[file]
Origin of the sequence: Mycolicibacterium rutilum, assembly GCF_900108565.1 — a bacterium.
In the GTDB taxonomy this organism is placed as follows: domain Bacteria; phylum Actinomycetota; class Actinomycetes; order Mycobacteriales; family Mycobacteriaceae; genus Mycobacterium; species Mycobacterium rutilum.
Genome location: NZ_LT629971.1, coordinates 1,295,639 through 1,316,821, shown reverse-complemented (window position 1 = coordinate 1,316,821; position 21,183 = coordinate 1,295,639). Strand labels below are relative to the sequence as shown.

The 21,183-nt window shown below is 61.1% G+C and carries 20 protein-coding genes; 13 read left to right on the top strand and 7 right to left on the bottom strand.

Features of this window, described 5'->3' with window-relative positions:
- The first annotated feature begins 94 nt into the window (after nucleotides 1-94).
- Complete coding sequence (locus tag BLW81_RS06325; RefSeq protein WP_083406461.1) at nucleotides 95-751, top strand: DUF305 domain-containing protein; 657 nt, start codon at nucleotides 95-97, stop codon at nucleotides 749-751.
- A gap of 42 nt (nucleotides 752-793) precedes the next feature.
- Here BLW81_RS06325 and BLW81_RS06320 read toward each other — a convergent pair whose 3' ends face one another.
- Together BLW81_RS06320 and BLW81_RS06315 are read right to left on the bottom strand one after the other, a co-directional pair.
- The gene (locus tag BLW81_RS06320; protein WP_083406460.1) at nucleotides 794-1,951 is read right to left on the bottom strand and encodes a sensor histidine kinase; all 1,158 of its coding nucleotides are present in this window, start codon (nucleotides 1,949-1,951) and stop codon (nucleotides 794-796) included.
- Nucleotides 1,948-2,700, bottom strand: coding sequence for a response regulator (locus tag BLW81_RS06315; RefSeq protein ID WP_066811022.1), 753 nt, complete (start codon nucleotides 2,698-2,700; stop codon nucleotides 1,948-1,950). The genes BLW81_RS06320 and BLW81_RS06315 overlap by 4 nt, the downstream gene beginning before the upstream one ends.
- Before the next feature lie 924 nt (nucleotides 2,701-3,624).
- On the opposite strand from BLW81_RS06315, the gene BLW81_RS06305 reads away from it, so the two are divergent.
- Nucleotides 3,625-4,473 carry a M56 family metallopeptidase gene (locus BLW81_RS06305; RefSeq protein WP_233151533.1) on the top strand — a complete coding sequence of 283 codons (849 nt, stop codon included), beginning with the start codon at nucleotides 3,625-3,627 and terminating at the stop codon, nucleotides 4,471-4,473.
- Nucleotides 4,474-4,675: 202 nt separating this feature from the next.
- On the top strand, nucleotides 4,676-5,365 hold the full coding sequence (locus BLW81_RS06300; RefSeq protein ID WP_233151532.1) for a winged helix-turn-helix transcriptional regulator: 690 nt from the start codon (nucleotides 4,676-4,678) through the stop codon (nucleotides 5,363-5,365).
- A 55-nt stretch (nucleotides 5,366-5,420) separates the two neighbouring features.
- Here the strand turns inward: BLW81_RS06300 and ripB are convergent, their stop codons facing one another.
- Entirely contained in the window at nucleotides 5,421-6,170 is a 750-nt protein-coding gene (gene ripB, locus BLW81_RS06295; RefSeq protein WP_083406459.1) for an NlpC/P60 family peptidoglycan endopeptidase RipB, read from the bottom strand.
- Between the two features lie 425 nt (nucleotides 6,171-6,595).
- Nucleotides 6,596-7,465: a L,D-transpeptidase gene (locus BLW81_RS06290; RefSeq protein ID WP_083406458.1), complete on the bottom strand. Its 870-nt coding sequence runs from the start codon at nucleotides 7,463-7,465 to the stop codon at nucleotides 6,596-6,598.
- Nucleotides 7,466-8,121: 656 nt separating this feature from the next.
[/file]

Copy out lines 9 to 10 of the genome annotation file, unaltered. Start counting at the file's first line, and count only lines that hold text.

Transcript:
- Here BLW81_RS06325 and BLW81_RS06320 read toward each other — a convergent pair whose 3' ends face one another.
- Together BLW81_RS06320 and BLW81_RS06315 are read right to left on the bottom strand one after the other, a co-directional pair.